1991’s The Addams Family is a delightful film, but it was easily surpassed by this wonderfully dark yet hilarious sequel. Addams Family Values picks up not long after the first film left off, introducing a new member to the macabre clan, the moustachioed infant Pubert. What follows is a madcap adventure as Uncle Fester (Christopher Lloyd) falls for the charming yet manipulative new nanny, Debbie (Joan Cusack, in one of my favourite film performances of all time). Meanwhile, the elder children, Wednesday (Christina Ricci) and Pugsley (Jimmy Workman), are packed off to summer camp, clashing delightfully with overly perky fellow camper, Amanda (Mercedes McNab).
The Addams Family films work because they take all the visuals and themes of horror, and apply them to a family who, in their own unconventional way, love each other very much. Gomez (Raul Julia) and Morticia (Anjelica Huston)’s romance may be based in nightmares and torture, but they also have a much healthier, more loving relationship than their conformist bickering neighbours. The children spend their free time creatively coming up with ways to kill each other, but their rejection of normal society also leads them to rebel against their tyrannical, sinisterly-smiling summer camp counsellors. The offbeat, spooky humour of this film makes it ideal Halloween viewing, and reminds us that sometimes we should all be a little more Addams.
Buffy the Vampire Slayer (1997-2003)
There are many delightfully spooky TV shows which make for excellent Halloween viewing, but for me, Buffy, with its blend of horror, fantasy, comedy, teen drama, and late 1990s fashion, fits the bill perfectly. Since the show ran for 7 seasons and shifted tonally a great deal over its time on air, there are a wide variety of episodes to choose from, depending on taste. Three episodes are actually set on Halloween, of which Season 2’s Halloween (in which our heroes are cursed to turn into their Halloween costumes), and Season 4’s Fear Itself (featuring haunted house party decorations that come to life) are both worth a watch. If you’re looking for something a little scarier, but still perfectly manageable for the horror-averse, episodes like Killed by Death (a shameless Nightmare on Elm Street rip-off), Helpless (in which our heroine battles a serial-killer-turned-vampire) and Hush (an almost entirely silent episode featuring the freakiest villains ever to appear on the show) will provide plenty of scares in a reasonable 42 minute bite (no pun intended).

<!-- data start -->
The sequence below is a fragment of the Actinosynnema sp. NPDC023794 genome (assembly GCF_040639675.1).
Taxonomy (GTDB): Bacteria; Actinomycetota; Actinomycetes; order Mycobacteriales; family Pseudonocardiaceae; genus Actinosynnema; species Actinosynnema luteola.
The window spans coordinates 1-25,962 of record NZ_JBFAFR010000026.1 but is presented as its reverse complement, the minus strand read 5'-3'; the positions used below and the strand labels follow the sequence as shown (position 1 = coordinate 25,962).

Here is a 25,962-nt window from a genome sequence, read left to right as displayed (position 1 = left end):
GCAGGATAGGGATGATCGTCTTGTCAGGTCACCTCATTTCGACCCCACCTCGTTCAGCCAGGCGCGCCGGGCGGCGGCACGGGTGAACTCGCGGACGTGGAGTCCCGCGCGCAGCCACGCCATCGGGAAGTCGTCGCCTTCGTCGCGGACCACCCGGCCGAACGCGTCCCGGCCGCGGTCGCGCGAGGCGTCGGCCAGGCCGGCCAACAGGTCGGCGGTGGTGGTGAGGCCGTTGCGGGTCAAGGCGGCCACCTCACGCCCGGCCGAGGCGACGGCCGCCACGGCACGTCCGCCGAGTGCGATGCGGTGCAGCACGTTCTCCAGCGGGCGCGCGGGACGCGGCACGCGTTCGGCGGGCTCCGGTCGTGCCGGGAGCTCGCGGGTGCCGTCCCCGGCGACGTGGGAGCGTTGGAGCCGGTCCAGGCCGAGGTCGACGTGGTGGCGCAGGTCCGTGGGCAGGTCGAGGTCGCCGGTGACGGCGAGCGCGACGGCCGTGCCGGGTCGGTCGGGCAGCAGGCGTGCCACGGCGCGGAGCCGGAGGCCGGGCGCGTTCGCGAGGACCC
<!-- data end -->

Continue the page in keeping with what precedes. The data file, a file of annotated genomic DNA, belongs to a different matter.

Although this film was marketed as family-friendly entertainment, Coraline is probably the scariest movie on this part of the list. It’s also Zahra’s favourite film, which tells you a lot about her. When I saw a trailer for it as a young child, the button-eyed creepiness of the ‘Other Mother’ gave me nightmares. But it’s also a wonderful, strange visual feast, with beautifully unsettling stop-frame animation taking us into the drab world of blue-haired Coraline (Dakota Fanning), who just wants her parents to pay attention to her. Her wish is granted when she finds a mysterious door in the wall of her new house, which leads to a colourful mirror-world where the food is delicious, the garden is a wonderland, and the mice dance and play instruments. But all is not as it seems, and this mirror world very quickly becomes a nightmare. Coraline may be designed for children, but will still give grown-ups the creep factor, making it ideal for placating your more fear-loving friends. The curiosity and tenacity of the lead character, alongside the impressive visuals, make this a film to come back to. Although if you’ve already got a fear of buttons and sewing equipment, this might be best avoided.
Available to rent on Amazon Prime
We began writing this article by asking ourselves, ‘Do you like scary movies?’. Between vampires, other mothers, zombies, demons, and ghosts, I’m sure you’ll agree that we’ve catered to everyone’s tastes. Whether in spooky-season or out of it, these carefully curated films and tv shows are sure to give you a scare, or not, if you prefer. We hope you enjoy watching them as much as we did. Happy Halloween (month)!